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Educator Spotlight of the Month: November 2021


Image caption: November 2021 Spotlight: Eric Yoder

JA: What grade do you teach & where?

EY: I teach fourth-grade Science and Social Studies at Barr-Reeve Elementary.

JA: Are you a Junior Achievement Alum.  If so, tell us about your Junior Achievement experience when you were a student.

EY: I do not recall being in a Junior Achievement program when I was in school.

JA: How long have you hosted Junior Achievement programs in your classroom/school?

EY: I have hosted JA programs in my classroom since I became a  fourth-grade teacher at Barr-Reeve Elementary.  This will be my fifth year hosting a Junior Achievement program.

JA: Why did you initially choose to have Junior Achievement programs in your classroom/school?

EY: I am continuing the Junior Achievement program for our school.  Our school was hosting Junior Achievement programs before I became a fourth-grade teacher.  I did not start the program here at our school, but I am happy to be a part of continuing the program here at Barr-Reeve Elementary.

JA: What do you enjoy most about having Junior Achievement programs taught to your students?

EY: I really enjoy the exposure that students have to real-world businesses and experiences.  I don’t think that students often realize all of the action that happens behind the scenes of a fully functioning business.  Junior Achievement gives students the opportunity to realize this and to learn more about it.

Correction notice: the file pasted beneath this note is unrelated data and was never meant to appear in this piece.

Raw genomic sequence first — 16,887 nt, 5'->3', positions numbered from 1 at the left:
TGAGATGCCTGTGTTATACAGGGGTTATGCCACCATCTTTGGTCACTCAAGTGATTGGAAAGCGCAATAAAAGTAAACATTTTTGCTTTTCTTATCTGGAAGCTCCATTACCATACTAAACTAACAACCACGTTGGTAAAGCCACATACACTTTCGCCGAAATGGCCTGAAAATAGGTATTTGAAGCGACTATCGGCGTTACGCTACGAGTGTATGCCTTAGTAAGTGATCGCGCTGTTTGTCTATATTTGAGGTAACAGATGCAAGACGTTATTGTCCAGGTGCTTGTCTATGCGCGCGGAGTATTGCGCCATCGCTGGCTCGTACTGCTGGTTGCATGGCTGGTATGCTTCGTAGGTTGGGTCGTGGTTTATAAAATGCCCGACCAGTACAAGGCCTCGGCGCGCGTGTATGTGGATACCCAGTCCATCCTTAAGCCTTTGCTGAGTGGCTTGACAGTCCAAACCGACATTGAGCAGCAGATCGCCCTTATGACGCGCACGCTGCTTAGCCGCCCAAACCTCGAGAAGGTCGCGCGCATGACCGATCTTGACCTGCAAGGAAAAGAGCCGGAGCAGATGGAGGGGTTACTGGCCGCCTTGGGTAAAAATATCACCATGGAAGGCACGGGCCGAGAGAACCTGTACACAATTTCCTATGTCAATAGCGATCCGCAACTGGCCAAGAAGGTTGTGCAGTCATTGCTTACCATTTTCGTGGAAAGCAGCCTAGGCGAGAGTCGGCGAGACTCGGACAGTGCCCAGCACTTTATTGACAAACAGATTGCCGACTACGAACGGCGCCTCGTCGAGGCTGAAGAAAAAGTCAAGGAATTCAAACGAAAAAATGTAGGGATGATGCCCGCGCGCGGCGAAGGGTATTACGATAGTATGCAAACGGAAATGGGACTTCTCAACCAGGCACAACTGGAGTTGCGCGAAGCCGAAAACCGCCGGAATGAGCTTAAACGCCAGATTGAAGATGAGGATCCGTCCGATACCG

JA: What reason would you give to another educator on why they should have Junior Achievement programs in their classroom/school?

EY: Junior Achievement does a great job of connecting the school to the real world.  Students get the opportunity to see the different ways in which the material they are learning about is used to solve real-world problems.  I also feel that it is beneficial for students to be exposed to different career fields.  The elementary level is a great time for students to start thinking about different careers that they might be interested in.

JA: How do you feel JA relates to what you/other educators teach in the classroom?

EY: I feel that Junior Achievement relates well to different topics in Social Studies.  It relates to what it takes to have a successful community and how individuals play a big role in that.  Students can also get reinforcement on different topics that they have learned in Math class.  Students will get to learn about the financial side of businesses.  During the Junior Achievement program, students will also work on their reading skills as many non-fiction articles are used throughout the course.

JA: What value do you feel a JA volunteer provides you and your students?

EY: The value that I feel a Junior Achievement volunteer provides is an opportunity for students to hear from someone in their community.  This can make a big impact on students.  Students can hear about actual experiences from someone with firsthand experience.  From my experience, students really enjoy connecting with these volunteers.

JA: What is one of your favorite JA moments?

EY: Some of my favorite Junior Achievement moments are the different times that students play the games or interact with each other.  I think that this is a great way for students to understand some of the difficulties that come along with running a business.  Students can sometimes think that it is something that happens very easily, but these activities help students to realize that it takes hard work and problem-solving skills to be successful.

JA: In what ways has the pandemic changed how JA is being taught in your classroom/school?

EY: The pandemic has made it a little bit more difficult to connect with Junior Achievement volunteers.  Some schools have limitations on who is allowed to come into the classroom and some volunteers may have some hesitancy on whether or not they would like to come into the classroom setting.  I really enjoy when students are able to get to know and learn from community volunteers.  However, it is still possible for students to have a positive Junior Achievement experience even if it may look a little different than in the past.

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